Top Ten

November 27, 2017

Indigenous PSE to independently grant credentials under proposed ON legislation

The Province of Ontario has introduced new legislation that, if passed, would allow Indigenous postsecondary institutions to independently grant degrees and diplomas to their students. The province's nine Indigenous governed and operated postsecondary institutions currently offer programs through partnerships with other colleges and universities. The Brantford Expositor reports that the government is also investing $56M over three years toward expanding the capacity of Indigenous institutes. “The proposed legislation will create an indigenous pillar in the Ontario postsecondary education system, a result of a unique policy co-creation process between our nine institutes and the Government of Ontario,” said Rosie Mosquito, Chair of the Aboriginal Institute Consortium. “In engaging in this process, together, we have set out on a meaningful and sustainable path toward reconciliation and to close the education achievement gap for our people.” ON | Brantford Expositor

Universities must find “radical middle ground” between expression, respect: Axelrod

Universities will need to rediscover a “radical middle ground” between promoting academic freedom and creating an inclusive environment in order to navigate today’s hyper-polarized climate, writes York University Professor Emeritus Paul Axelrod. Whereas “in the past, professors who demeaned women, spoke or behaved in racist ways (the history of sexism and anti-Semitism on Canadian campuses is well documented), or degraded and demeaned students, had free rein,” Axelrod argues that codes of conduct banning such language and behaviour are both positive and necessary. He warns, however, that “behavioural regulations can be too wide-ranging, ineptly applied, or taken to extreme by zealous advocates who seek to silence rather than intellectually engage their adversaries.” Universities will need to find a middle ground between inclusiveness and the expression of ideas, Axelrod concludes, if they are to continue upholding the core values of liberal education. Toronto Star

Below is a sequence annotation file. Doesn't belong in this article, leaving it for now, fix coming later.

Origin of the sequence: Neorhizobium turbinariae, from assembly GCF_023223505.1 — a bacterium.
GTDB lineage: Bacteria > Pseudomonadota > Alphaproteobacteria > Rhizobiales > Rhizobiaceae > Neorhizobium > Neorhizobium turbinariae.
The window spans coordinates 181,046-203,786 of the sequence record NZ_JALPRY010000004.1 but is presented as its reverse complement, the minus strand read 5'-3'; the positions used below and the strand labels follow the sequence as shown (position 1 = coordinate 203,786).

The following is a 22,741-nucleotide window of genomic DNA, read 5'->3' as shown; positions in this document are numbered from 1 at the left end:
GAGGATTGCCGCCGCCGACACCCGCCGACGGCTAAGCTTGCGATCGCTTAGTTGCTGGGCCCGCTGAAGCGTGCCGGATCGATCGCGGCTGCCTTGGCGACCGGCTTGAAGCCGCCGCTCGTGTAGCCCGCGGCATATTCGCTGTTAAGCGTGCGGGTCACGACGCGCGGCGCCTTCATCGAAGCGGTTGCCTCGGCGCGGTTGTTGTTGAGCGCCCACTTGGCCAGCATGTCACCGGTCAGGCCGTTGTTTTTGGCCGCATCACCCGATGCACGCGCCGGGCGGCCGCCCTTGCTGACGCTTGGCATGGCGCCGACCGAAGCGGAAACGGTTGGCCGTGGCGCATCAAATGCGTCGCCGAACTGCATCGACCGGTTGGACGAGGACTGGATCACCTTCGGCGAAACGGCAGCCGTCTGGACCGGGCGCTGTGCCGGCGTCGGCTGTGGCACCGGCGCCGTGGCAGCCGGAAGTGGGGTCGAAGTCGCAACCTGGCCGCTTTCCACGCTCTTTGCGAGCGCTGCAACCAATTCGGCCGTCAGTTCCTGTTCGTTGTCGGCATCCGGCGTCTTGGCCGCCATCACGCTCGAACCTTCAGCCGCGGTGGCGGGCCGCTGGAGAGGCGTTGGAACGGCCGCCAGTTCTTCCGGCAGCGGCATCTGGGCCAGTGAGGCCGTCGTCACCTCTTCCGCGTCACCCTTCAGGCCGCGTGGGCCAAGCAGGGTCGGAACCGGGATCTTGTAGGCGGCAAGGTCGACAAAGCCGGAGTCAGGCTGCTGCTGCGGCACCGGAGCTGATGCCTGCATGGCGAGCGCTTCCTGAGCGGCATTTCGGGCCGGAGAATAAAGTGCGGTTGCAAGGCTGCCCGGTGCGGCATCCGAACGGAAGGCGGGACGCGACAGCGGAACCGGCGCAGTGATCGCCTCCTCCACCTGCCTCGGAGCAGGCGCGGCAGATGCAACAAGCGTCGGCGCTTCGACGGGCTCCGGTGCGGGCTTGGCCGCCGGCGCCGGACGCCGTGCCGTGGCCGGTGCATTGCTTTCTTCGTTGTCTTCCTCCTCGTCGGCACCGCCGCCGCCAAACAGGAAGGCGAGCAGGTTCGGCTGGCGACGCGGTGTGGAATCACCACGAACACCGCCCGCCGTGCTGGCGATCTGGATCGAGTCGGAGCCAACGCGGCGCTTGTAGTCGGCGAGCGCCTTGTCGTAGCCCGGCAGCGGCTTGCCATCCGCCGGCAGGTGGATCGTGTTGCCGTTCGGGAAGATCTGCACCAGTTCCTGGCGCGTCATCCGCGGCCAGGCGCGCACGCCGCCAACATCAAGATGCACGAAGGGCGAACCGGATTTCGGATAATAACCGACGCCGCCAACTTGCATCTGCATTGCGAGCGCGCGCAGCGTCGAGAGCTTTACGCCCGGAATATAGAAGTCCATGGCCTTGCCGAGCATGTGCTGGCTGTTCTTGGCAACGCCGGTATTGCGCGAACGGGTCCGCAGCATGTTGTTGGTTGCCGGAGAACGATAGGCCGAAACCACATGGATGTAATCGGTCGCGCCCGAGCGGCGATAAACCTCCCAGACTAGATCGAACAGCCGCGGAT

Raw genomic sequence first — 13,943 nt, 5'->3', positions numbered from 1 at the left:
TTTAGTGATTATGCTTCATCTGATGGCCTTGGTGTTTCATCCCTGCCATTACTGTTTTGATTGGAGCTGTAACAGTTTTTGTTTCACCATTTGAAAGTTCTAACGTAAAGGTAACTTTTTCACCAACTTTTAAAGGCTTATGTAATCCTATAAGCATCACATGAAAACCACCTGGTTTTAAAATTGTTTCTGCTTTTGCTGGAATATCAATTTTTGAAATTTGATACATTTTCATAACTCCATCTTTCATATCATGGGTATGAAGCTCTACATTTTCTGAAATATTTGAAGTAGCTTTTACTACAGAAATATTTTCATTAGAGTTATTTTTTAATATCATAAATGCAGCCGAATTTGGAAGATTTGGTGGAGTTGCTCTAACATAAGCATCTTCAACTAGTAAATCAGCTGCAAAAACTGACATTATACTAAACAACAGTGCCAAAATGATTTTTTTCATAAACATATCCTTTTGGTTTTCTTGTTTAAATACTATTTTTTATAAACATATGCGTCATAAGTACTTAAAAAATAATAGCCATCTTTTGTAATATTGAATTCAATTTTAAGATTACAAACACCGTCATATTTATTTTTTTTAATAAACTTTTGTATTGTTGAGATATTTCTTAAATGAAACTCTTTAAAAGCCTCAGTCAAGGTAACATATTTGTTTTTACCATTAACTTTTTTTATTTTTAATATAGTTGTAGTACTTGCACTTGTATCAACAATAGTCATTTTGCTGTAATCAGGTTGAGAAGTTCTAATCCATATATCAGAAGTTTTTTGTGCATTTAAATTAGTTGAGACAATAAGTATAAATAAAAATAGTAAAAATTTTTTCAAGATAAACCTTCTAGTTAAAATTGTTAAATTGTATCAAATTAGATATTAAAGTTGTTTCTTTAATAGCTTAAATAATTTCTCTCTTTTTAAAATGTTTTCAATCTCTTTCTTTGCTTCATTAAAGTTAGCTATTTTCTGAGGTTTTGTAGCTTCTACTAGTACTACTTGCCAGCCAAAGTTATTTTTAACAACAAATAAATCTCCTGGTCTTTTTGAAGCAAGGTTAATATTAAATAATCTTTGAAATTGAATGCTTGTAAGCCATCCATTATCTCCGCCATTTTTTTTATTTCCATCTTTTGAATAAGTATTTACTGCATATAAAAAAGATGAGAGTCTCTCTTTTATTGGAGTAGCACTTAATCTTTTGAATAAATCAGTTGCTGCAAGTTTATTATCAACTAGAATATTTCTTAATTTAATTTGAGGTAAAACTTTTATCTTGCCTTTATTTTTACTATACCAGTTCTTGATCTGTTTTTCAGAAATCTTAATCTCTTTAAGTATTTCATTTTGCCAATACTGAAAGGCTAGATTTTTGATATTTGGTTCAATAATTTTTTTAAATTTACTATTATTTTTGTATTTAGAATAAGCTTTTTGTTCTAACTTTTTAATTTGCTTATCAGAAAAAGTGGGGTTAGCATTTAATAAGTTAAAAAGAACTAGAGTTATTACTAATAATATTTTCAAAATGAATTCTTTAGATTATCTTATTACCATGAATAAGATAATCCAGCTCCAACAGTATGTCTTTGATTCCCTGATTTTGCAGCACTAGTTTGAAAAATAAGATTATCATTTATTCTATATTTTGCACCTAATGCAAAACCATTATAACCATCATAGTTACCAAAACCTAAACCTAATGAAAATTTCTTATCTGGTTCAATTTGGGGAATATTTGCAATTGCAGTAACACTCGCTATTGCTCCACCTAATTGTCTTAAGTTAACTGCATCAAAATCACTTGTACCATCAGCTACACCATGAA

QC releases Economic Plan, disappoints Cégep federation

The Government of Quebec recently released the Québec Economic Plan, which announced a $2.4B surplus focused on two areas: “increasing the disposable income of persons living in poverty, while maintaining an incentive to enter the labour market; [and] fostering social participation, and inclusion.” As part of the plan’s aim to encourage educational success for all ages, $107M has been put towards higher education to hire 120 additional resources. However, the fédération des cégeps says that it is disappointed that only $7M of additional funding would be put towards cégeps, private colleges, and universities. The federation stated that this amount was well below QC’s current expectations and needs for pre-university and technical qualifications. Newswire | Fédération des cégeps

CDL-Montréal receives $4M injection from newest partners: BMO, RBC

HEC Montréal and the University of Toronto’s Rotman School of Business have seen the first two partners announce their support of their Creative Destruction Lab Montréal (CDL-Montréal). The program, which is intended for massively scalable, science-based startups, received a combined $4M injection from the Bank of Montreal and the Royal Bank of Canada. Participants in the CDL-Montréal are coached by veteran mentors with backgrounds in private enterprise, science, and investment funds; and receive assistance with their business plans from HEC MBA students. Over 200 startups applied to join the first Montréal cohort, of which 28 were chosen and will begin on December 15th under the direction of HEC. HEC Montréal

YorkU, Fleming create new teaching degree pathway